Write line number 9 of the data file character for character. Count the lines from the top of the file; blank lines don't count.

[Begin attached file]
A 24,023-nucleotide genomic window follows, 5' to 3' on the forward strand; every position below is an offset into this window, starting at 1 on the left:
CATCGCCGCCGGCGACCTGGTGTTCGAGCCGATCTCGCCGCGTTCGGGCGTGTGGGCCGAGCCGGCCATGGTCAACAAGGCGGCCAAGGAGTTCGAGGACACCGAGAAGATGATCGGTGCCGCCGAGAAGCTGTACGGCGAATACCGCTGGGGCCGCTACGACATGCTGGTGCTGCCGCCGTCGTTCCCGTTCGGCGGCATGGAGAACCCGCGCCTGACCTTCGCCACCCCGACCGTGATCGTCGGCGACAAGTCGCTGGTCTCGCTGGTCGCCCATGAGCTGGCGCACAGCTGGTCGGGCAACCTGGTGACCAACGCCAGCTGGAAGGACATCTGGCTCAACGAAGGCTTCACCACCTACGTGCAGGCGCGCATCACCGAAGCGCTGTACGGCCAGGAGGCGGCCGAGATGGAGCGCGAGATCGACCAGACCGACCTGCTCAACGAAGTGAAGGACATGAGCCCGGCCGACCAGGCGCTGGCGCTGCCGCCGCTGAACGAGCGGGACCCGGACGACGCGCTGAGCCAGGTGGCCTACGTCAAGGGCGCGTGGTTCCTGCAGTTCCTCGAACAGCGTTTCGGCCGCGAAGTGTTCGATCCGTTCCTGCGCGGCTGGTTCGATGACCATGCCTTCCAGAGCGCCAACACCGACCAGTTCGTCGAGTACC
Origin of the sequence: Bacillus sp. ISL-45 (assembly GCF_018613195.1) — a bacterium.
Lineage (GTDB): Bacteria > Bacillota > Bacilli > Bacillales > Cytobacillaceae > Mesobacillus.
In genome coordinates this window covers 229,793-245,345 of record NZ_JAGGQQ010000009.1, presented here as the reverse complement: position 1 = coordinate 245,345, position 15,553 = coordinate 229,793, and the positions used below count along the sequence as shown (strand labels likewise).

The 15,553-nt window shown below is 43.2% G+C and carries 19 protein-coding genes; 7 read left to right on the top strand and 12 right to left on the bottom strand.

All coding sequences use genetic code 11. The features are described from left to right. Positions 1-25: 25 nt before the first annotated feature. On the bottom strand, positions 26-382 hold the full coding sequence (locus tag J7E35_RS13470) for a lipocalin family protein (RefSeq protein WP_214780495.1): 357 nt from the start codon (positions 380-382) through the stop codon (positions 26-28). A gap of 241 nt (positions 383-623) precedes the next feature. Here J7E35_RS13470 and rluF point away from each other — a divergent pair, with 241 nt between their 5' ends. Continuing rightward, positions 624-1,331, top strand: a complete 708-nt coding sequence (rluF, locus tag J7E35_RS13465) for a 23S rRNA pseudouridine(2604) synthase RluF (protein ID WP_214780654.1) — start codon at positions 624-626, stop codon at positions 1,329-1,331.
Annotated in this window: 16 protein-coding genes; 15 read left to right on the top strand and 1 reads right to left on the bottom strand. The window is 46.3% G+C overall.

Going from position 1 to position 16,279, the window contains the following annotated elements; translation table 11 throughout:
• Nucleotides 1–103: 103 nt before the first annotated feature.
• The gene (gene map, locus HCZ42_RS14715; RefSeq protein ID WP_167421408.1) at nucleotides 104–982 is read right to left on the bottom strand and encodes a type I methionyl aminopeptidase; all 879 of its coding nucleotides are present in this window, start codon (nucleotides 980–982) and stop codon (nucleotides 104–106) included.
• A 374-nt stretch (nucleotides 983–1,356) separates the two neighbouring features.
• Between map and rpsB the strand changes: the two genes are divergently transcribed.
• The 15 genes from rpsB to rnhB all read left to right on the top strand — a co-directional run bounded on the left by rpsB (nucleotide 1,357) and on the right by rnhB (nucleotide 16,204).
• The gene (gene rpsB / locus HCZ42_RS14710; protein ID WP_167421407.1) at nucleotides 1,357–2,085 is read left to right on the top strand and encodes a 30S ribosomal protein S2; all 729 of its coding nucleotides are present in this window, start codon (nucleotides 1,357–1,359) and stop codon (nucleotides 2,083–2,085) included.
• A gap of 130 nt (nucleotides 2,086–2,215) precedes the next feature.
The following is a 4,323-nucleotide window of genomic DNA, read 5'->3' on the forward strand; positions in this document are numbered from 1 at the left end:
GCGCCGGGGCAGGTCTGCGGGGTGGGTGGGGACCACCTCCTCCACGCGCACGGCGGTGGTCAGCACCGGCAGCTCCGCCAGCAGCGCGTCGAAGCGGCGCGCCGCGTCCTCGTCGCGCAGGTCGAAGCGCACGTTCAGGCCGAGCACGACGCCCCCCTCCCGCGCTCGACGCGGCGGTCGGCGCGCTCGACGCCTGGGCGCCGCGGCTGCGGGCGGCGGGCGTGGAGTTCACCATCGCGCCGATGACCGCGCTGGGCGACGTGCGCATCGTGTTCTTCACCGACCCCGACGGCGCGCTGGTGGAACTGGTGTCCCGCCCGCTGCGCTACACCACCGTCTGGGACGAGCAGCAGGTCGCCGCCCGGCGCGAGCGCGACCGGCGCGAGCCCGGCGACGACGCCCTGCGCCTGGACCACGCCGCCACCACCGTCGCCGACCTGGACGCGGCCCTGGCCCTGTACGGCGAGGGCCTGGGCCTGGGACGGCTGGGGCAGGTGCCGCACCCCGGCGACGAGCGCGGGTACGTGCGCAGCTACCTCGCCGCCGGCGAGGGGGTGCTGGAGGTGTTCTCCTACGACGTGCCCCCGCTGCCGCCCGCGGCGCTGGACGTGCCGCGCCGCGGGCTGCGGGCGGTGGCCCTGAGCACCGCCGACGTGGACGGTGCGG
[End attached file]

Going from position 1 to position 16,279, the window contains the following annotated elements; translation table 11 throughout: